Look Back In …

Do I miss working in a large organisation like a local authority with its various support structures, now that I have become a sole trader?


The answer is, frankly, No! I rather enjoy not having policies and procedures to follow, apparently arbitrary decisions to obey, and records to keep purely for someone else’s benefit. Of course I keep records that I know are necessary, but that is a different matter.


I like not having to ask if I can take time off, yet I don’t mind doing bits of work in what I would have considered my leisure time.  If a thing needs doing it needs doing, and the timescales are set by me or by the work itself.


I like being able to make decisions and act on them without waiting for someone (or two or three…) to agree.  I don’t need the threat of some sort of disciplinary action to make me want to achieve high standards of work and of customer care.


Regardless of all this, some people still find it strange that after all the years I have been surrounded by people, I can be happy working on my own.  Well, of course I don’t mind not having a boss, but I also don’t mind not having any subordinates (if that is what they were!) or other colleagues.  The thing is that I like not having to worry about other people’s work: I know if something has been done or not, without having to even think let alone ask! And if anything has not been done properly I know it’s my own fault, no excuses.  There are, it is important to note, lots of opportunities for meeting people without having to work for the same employer!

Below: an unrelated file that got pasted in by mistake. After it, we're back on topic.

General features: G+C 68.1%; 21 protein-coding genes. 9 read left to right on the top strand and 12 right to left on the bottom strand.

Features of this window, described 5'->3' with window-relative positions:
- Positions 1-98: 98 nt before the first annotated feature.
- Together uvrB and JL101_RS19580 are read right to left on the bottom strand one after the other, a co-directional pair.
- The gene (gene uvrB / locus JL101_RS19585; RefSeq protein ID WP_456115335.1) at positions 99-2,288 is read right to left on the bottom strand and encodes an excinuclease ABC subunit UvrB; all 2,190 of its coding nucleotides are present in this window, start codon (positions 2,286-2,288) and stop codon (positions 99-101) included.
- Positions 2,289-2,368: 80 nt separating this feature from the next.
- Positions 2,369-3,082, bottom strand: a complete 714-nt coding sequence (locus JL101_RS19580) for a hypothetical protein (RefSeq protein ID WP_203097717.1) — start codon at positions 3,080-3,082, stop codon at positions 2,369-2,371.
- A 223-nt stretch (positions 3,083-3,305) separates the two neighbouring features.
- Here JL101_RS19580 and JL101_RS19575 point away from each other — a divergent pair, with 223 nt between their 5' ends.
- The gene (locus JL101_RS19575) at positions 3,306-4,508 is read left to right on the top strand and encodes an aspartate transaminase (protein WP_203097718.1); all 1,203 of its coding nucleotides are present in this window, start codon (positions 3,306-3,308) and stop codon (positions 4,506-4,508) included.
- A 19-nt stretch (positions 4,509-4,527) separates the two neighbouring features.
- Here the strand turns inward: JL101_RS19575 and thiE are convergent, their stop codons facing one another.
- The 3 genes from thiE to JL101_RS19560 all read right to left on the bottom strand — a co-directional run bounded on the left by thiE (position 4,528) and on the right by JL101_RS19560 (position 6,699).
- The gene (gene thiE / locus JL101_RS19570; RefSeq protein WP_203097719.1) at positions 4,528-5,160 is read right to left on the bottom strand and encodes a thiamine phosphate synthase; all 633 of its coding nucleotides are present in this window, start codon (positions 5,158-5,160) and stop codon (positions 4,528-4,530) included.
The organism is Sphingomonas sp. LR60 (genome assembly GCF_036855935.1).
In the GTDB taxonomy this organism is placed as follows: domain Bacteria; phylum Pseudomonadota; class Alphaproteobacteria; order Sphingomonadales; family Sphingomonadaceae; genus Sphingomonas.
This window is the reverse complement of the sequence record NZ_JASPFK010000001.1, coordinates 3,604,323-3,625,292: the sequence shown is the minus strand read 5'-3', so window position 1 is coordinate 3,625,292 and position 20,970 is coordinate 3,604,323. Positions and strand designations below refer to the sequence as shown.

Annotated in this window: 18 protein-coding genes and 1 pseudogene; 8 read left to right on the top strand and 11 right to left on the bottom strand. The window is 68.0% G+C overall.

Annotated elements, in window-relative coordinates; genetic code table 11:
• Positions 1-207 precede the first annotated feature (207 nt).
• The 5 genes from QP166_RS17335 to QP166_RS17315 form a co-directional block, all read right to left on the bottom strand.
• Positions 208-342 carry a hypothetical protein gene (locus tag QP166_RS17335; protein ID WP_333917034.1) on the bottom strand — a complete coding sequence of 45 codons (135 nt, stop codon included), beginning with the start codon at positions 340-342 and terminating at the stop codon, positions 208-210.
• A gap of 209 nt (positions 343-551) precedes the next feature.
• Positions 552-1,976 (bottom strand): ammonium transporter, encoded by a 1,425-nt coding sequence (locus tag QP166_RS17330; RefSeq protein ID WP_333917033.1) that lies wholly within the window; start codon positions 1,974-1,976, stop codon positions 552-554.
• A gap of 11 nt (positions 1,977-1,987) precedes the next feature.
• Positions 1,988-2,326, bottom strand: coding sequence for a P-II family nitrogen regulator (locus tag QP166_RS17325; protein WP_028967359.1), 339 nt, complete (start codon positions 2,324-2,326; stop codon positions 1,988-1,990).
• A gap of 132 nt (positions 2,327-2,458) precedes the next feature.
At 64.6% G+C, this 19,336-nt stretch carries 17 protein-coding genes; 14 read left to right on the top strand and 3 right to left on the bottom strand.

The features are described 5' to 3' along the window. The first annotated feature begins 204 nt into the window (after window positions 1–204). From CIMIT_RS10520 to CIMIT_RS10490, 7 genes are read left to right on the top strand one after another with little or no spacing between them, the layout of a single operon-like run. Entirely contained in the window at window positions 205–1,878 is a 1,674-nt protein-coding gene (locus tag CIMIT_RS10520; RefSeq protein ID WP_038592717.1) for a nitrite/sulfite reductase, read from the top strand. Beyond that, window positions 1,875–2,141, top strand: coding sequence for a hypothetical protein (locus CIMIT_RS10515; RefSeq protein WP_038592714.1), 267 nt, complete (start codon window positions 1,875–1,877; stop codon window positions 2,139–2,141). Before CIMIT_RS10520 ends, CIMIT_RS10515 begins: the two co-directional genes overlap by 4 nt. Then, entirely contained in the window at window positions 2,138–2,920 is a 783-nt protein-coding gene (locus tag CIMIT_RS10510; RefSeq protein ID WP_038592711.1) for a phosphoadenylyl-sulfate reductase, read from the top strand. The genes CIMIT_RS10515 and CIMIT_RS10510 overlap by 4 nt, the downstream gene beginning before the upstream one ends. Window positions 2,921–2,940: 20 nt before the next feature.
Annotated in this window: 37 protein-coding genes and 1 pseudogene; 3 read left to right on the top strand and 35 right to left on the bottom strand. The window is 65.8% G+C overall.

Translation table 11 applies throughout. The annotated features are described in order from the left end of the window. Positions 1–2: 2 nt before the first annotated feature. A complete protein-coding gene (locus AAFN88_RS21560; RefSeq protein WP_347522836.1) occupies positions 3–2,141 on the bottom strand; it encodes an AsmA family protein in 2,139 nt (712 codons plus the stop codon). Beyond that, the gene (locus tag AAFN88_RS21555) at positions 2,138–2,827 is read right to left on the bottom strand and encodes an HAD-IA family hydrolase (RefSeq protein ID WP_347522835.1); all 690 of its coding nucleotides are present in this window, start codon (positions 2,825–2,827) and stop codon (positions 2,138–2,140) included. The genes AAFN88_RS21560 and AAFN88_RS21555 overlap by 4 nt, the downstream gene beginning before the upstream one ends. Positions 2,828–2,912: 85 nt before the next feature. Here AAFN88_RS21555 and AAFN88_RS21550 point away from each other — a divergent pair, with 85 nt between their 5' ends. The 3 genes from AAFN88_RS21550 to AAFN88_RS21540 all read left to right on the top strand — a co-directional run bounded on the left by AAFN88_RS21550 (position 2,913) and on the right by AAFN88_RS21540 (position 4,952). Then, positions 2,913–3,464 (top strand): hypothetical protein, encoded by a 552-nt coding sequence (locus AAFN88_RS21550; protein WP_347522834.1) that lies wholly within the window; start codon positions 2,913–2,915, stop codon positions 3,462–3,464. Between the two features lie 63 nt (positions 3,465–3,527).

One group of people I thought I would miss was IT Support! However, I have surprised myself how much I have learnt about IT in the last year, and how much support is avilable by ‘phone and e-mail from various sources.


Phone Bugs Man

I am getting stressed as a result of all the ‘phonecalls I get several times a day on both my home ‘phone and my office ‘phone encouraging me, or almost ordering me, to try to get compensation for having been mis-sold Premium Protection Insurance. Most of these are automated calls so it is impossible to talk to anyone or ask any questions. I have tried following their advice and pressing 9 to instruct them not to call again. The effect of that makes the Government’s economic recovery programme look highly successful by comparison. It would be so easy just to give in and let them make a claim on my behalf, even if I don’t really think I was a victim of mis-selling.

When I do get a call like this from a real person, it’s not much better.  Their English is usually so poor that not only do I have a lot of trouble understanding them, but they also have trouble understanding me, unlike the majority of Asians and East Europeans I have met in Warrington.  So I still can’t ask questions and get answers. Such as…